Leopold van der Pals & LeaOver a period of eight years in Berlin, from 1907 to 1915, van der Pals was very prolific and wrote his first 30 opuses, concentrating on large works for orchestra and Lieder. His Symphony no. 1 was premiered in 1909 by the Berlin Philharmonic Orchestra under Heinrich Schoultz. At that same concert, a Violin Concerto in A minor was also premiered by the violinist Tor Aulin. The response to Van der Pals’ symphony in the press was really good and this resulted in an extensive series of performances of his works around Europe and America. Among others, his Violin Concerto, Op. 10, Symphony no. 1, Op. 4, the symphonic poems Wieland The Smith, Op. 23, Spring and Autumn, Op. 14 and Pan’s Death, Op. 24 were played.

In 1915, Leopold van der Pals moved to Arlesheim, in Switzerland, with his wife and little daughter Lea. The years in Arlesheim were good and happy. Leopold’s career was going well, his family was well and he composed lots of inspirational music. It was there that he started a long series of chamber music compositions for different ensembles. A string quartet, a piano trio, a duo for cello and violin and sonatas for piano, cello and violin. In 1922 van der Pals completed his Symphony no. 2, Op. 51 for large orchestra. However, the orchestration of this piece was interrupted when Leopold’s wife, Marussja, fell ill. In order to treat her condition, the family was forced to leave Arlesheim. A long journey over a period of 11 years started. The family had no fixed home. They stayed in about 80 different places around Europe in search of a suitable sanatorium to treat Marussja’s illness.

Hard times came for Leopold van der Pals. Treatments were expensive and Leopold had lots of trouble following his music career. He could not travel to listen to the performances of his compositions. Despite all difficulties, however, Leopold kept working and in that period of time, apart from his chamber music, he also wrote four large works for orchestra: his Symphony no. 3 “Rhapsody”, Op. 73, Hodler Suite, Op. 74, based on four paintings by Ferdinand Hodler and two operas, The Mountain of St. Michael, Op. 71 and Iron Hand, Op. 85.

Marussja’s passing away in 1934 affected Leopold deeply. He withdrew himself to Ascona, in Switzerland, and mourned his wife’s death. In Ascona, Leopold wrote 80 poems dedicated to the memory and love of Marussja. He selected 45 out of those poems and set them to music. The resulting work was his op. 96, In Memoriam, subtitled “To my wife’s spirit”. Finally, Leopold settled down in Dornach, where he lived for 31 years until his death.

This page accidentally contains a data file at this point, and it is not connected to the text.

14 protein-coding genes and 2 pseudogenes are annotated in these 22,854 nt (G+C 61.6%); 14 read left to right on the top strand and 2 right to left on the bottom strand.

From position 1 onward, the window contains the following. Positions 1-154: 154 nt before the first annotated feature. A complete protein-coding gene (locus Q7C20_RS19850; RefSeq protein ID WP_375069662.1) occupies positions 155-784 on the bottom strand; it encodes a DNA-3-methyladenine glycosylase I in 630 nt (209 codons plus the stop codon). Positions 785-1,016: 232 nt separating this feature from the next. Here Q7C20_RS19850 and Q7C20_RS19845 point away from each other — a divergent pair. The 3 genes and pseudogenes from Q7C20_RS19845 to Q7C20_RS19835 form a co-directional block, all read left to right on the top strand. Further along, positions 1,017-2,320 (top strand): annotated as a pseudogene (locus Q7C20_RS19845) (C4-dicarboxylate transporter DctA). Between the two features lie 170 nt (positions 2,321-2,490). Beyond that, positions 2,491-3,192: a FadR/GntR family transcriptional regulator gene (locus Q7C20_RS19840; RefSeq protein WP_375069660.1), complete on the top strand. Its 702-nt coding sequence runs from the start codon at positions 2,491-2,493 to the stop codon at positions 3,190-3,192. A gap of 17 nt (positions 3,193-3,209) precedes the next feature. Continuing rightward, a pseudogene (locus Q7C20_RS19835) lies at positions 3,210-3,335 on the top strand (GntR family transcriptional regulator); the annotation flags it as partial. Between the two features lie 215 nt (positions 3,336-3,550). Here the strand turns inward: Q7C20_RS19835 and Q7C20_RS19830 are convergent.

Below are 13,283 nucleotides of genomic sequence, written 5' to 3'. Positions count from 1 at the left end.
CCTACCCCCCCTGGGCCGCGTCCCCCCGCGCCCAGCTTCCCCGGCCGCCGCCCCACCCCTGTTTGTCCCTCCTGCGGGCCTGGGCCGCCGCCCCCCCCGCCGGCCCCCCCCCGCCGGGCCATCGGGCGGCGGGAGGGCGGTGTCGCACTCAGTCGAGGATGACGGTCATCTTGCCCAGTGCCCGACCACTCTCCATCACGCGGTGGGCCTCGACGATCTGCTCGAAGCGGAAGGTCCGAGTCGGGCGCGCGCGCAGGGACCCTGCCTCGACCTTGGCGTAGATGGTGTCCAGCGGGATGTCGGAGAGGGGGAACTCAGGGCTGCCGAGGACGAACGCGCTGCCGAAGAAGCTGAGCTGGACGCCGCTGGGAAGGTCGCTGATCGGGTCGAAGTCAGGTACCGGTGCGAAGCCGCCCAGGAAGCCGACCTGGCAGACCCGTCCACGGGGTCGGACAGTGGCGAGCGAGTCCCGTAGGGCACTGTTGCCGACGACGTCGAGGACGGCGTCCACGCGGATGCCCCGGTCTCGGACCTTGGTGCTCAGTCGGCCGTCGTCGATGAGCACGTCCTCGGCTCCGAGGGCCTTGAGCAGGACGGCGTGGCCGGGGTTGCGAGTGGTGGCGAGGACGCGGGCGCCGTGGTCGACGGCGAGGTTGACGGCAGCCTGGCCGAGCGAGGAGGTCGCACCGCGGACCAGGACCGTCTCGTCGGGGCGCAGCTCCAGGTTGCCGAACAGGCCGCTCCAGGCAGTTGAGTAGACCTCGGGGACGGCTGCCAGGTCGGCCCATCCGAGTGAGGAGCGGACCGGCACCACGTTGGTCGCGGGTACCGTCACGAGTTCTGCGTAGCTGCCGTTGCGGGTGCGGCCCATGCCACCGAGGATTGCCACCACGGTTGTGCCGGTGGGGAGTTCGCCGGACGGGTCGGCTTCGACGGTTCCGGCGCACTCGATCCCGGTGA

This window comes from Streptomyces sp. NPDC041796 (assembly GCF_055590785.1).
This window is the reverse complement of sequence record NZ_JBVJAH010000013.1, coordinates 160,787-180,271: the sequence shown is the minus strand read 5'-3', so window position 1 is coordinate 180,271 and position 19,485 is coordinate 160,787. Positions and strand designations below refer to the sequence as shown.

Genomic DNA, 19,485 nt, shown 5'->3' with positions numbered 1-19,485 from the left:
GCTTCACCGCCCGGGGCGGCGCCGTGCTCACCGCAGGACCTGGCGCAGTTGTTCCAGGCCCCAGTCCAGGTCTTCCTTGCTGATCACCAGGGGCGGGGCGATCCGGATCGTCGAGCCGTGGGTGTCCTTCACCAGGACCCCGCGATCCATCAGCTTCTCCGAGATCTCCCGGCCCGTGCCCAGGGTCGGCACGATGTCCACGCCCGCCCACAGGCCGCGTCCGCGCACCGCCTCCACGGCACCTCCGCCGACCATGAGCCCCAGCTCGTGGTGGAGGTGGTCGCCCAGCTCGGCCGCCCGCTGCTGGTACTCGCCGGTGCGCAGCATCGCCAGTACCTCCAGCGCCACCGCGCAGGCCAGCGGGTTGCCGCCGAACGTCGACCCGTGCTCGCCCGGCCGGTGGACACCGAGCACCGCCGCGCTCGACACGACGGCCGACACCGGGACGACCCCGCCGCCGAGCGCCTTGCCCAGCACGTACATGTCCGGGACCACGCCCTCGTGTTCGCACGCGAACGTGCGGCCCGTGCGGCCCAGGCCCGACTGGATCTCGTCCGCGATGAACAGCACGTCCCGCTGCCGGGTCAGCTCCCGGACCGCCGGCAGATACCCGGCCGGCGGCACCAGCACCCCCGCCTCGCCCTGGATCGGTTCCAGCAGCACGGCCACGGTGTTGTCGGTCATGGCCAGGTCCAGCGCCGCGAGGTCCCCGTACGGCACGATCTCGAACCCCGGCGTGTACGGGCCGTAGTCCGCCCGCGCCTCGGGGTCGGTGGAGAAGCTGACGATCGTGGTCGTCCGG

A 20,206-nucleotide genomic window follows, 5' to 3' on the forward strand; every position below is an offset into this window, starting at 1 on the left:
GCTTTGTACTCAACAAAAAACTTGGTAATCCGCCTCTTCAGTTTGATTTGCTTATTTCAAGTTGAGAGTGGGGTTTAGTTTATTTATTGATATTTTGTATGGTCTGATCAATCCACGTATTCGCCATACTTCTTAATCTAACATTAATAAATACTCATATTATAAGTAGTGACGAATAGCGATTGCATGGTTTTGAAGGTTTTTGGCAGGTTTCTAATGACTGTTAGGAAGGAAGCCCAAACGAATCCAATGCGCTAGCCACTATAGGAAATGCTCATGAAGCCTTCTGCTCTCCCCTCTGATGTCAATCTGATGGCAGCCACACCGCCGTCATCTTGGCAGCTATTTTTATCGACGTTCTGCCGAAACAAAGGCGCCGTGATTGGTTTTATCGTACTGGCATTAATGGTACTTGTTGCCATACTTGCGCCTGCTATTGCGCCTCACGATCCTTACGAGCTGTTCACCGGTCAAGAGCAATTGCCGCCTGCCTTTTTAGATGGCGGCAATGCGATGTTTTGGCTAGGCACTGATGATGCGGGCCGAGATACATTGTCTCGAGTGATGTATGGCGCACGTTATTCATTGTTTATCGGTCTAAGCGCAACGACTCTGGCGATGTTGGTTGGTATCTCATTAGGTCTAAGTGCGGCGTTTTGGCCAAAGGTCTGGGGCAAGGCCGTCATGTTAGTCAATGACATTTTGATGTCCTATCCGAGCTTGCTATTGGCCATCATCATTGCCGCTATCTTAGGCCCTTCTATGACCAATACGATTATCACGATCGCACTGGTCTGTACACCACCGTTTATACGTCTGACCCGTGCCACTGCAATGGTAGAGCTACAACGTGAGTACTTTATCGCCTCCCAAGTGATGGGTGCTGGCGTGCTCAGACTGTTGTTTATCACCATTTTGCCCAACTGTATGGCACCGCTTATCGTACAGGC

In the early 1930s, van der Pals suffered the loss of many of his beloved: his wife, his dad, and several close friends. As usual, he found his way to express his feelings into music. He wrote his Requiem and his Sonata no. 3 for violin, Op. 101, with a middle movement called “Funeral March”. It was then when he took the chance to orchestrate his second Symphony, Op. 51, which had been interrupted due to his wife’s illness. The premiered of the symphony was programmed for a recital in Vienna, in 1937, under the baton of his brother Nikolaj van der Pals. At the same recital, his Symphony no. 3 and his Violin Concerto were also performed. The performance was a great success and overwhelming reviews were written across Europe.

Leopold van der Pals’ music aroused great interest, but chances of performing his works were soon to be diminished. Modern composers and artists suffered the violent political environment and the rising of international conflicts. By the time WWII started, all chances were vanished. Lots of artists left for the United States, where things seemed to be looking up. Leopold decided to stay in Switzerland, even though that meant to distance himself from the environment of modern music.

Leopold van der Pals remained a true European for his entire life. Born and raised in the Russia of the tsars, of a Dutch father and a Danish mother, studies in Germany and Switzerland where he finally settled down after long years of travelling. He spoke at least six languages, most of them fluently, and his friends and acquaintances came from all over Europe, not only from the musical scene, but also from all culture and literature circles.

The choice of texts for his seven collections of songs (Op. 1–3 and 5–8) reflects his cosmopolitan attitude and openness, which he maintained his whole life. Apart from German and Russian, he also chose Japanese, Croatian and Greek. No matter how many obstacles came across his way, Leopold never stopped creating. Apart from his complete 252 opuses, he also wrote poems, articles, reviews and librettos for his eight operas. When Leopold passed away on February 1, 1966, at age 83, his last work, an opera called Isis, was left unfinished on his piano.

Michael Thallium